100 Straight Push-Ups
This benchmark is a true barometer of relative strength and muscular endurance. You'd be hard-pressed to find a lifter capable of doing 100 straight push-ups who's not lean, strong, and built like a tank.
But push-ups are more than a great upper body exercise; they also increase anterior core endurance. The 100 push-ups challenge will expose any chink in your armor. Notice sagging hips? You'll need to boost anterior core strength and endurance. Head diving forward? Time to improve thoracic mobility, shoulder health and posture.
How to Do It: We're not talking about your little sister's head-diving, half-twerking push-ups. Do the reps the way they need to be done. Each rep requires:
- The elbows tucked at 45 degrees
- Alignment from your cervical spine to your tailbone (a straight back)
- Full reps: Chest to the ground at the bottom and a full lockout at the top
How to Get Better: Fall short of 100 reps? Add two all-out sets of push-ups (with 90 seconds rest between) to the end of your workout. If you're failing to get at least 25 reps, make them easier by elevating your hands until you build sufficient strength and endurance.
The clap push-up is a unique exercise, challenging muscle fibers by requiring rapid, explosive contractions while fatigue builds during longer-rep sets. Pursuing this test will bust you through a training plateau, build power, and add muscle to your chest, triceps, and shoulders.
How to Do It: Get in a push-up position, lower yourself to the ground, and explode up with maximum force, clapping your hands before returning to terra firma. Pretend your hands are touching hot coals. Do the reps quickly, exploding back up into your next rep as soon as you reach the down position. If you can do 25 reps in a row with good form, you're a badass.
How to Get Better: Not there yet? Start doing 3 sets of 6-10 reps before upper body lifts. Then add one all-out set at the end of your workout. If you struggle, use a less challenging angle by elevating your hands onto a flat bench and build your endurance. Once you can do 10 consecutive reps in that position, move to the floor.
Should you rise to the challenge and master this, you'll acquire a vice grip, V-tapered lats, and serious biceps development.
This one was popularized by Pavel Tsatsouline. The 18-rep pull-up test with a 10 kg kettlebell (about 22 pounds) was a requirement for Russian Special Forces because 10 kg approximates the weight of the body armor worn by operatives. It's a beast of a test, requiring relative strength, absolute strength, and muscular endurance.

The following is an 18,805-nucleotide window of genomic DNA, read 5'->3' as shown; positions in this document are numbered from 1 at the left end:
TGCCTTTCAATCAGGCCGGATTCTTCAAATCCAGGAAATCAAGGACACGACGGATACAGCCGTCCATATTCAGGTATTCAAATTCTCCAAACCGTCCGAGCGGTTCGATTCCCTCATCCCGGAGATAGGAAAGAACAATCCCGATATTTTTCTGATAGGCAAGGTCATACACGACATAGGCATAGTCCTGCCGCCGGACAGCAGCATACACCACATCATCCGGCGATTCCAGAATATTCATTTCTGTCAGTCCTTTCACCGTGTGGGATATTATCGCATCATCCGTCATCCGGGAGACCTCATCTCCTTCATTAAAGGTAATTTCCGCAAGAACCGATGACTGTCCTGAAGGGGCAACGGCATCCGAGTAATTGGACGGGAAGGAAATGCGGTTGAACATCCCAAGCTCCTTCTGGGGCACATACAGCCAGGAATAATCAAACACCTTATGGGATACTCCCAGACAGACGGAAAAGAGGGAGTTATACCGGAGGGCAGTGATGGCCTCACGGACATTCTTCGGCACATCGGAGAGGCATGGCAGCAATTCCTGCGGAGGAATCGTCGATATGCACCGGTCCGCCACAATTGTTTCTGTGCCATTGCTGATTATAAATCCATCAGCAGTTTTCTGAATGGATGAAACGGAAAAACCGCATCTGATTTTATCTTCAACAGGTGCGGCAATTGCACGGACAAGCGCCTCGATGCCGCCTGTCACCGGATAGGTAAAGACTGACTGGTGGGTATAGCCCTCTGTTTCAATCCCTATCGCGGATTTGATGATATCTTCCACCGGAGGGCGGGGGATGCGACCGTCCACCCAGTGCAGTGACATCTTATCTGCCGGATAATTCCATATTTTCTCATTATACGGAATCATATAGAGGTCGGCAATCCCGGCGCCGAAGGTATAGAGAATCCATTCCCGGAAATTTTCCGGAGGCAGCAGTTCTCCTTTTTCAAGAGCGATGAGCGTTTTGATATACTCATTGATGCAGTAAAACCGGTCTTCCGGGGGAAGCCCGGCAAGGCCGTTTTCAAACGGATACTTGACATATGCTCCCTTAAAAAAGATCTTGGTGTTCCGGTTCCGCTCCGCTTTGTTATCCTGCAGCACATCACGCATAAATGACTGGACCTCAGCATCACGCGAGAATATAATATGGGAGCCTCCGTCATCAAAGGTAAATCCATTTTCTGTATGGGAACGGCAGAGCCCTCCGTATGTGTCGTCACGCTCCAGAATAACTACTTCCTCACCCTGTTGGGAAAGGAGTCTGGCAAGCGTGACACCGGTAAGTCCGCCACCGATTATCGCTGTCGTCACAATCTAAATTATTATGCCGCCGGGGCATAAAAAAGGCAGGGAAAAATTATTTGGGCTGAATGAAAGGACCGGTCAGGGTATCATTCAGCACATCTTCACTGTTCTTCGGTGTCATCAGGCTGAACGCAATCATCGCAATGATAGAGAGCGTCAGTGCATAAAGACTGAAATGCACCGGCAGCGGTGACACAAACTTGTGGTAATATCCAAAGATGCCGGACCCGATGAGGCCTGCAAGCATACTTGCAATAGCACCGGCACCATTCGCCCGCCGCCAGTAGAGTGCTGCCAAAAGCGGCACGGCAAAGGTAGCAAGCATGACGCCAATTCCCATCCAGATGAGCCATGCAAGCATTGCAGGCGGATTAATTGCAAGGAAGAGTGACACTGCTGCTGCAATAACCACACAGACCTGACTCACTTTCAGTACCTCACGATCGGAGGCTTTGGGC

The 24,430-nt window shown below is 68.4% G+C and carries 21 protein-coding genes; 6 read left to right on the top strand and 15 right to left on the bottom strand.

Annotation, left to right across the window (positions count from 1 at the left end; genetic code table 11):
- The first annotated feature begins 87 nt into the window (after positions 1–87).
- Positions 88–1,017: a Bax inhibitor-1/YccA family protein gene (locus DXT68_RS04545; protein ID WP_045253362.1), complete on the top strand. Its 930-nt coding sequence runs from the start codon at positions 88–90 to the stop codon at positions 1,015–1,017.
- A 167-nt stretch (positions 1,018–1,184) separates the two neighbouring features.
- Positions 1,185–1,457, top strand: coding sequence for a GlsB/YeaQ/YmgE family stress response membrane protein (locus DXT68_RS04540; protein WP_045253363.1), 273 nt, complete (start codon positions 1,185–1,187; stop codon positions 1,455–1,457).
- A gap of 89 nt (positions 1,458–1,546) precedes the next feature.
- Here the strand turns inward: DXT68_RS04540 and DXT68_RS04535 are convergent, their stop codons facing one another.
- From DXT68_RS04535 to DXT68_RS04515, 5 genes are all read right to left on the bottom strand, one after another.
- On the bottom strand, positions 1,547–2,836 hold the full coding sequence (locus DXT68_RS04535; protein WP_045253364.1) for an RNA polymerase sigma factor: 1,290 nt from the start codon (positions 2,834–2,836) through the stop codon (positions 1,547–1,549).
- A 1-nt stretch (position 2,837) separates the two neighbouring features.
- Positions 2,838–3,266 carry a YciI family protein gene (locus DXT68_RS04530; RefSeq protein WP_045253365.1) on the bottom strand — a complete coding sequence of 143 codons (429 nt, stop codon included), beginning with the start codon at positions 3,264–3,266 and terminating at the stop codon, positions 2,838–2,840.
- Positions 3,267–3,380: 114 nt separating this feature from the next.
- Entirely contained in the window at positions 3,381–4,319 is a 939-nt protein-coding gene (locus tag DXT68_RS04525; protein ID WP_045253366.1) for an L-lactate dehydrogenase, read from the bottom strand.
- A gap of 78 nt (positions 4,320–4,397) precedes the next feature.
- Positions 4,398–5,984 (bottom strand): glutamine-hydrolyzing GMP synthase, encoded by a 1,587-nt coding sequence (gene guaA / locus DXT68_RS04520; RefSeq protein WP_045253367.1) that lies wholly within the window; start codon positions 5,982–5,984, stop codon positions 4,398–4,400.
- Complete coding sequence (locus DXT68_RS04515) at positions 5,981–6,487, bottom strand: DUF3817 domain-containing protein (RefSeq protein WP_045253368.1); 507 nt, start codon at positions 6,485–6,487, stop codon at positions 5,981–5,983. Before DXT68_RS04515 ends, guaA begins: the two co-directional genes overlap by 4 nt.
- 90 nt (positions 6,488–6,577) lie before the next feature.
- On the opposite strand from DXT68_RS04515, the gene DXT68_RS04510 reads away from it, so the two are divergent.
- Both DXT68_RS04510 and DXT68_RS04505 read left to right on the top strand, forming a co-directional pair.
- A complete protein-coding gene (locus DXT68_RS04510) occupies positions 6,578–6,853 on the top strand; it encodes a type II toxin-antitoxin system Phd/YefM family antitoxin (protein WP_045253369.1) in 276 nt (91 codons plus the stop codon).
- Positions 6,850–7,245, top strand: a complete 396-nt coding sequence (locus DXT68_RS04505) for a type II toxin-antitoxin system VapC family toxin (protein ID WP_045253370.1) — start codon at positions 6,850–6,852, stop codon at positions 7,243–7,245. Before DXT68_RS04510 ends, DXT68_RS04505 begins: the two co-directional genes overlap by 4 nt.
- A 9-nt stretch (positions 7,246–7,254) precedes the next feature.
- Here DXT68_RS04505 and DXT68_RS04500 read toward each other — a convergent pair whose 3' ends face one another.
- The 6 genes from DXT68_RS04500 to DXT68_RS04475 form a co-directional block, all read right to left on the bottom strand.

How to Do It: Simply attach a 10 kg kettlebell or around 22 pounds of plates to your body any way you can and see if you can get 18 strict reps.
How to Get Better: Do weighted pull-ups twice per week. Then build endurance by finishing your workouts with a total rep goal of 40 pull-ups. Break up the sets to preserve technique. The idea is to never hit failure, always leaving a rep or two in the hole. Try 10x4, 8x5, 5x8, or 4x10, whatever works to get the job done with solid form.
Every lifter benefits from adding chin-ups to his workout. (By "chin-up" I mean palms facing you using a supinated grip.) This leads to better muscular and strength balance. And while the lats still aid in internal rotation, chin-ups do a great job of teaching lifters to keep the shoulder blades retracted rather than rounded, while also firing the traps and rhomboids.
This test gives you what you want most: jacked biceps and lats. It also gives you what you need most: more upper body pulling volume to counteract years of unbalanced training.
How to Do It: Try to perform at least one chin-up with the same resistance as your 5 rep max bench press. So, if your 5 rep bench max is 275 pounds and you weigh 185 pounds, your goal would be 1 chin-up with an extra 90 pounds on your waist. Use a weight belt to add the external weight. This external weight plus your body weight = total weight.
How to Get Better: Not there? Build strength in your chin-ups twice per week with 4 sets of 6 reps, progressively adding weight. Add inverted rows for 50 total reps into your training twice per week for improved strength, posture, and shoulder health.
Few lifters attempt conditioning tests these days. Too many are terrified that elevating their heart rate will erase their gains. But is that the real reason? I'm calling them out and saying they just don't want to get out of their comfort zone.
The row is the great equalizer. Unlike running or biking, few people row regularly, so baseline of efficiency is low. That makes it a great standard for testing total body endurance and mental toughness. Despite its simplicity, this test will make your legs quiver, forearms burn, and lungs scream for mercy.
How to Do It: Hop on the rower and turn the resistance all the way up. Warm up with one sprint to 100 meters, then rest about two minutes. Now the test begins. Perform one set to 500 meters as fast as possible. Your first goal is to do it in 2 minutes or less. Do it in 1:30 or less and you're a stud.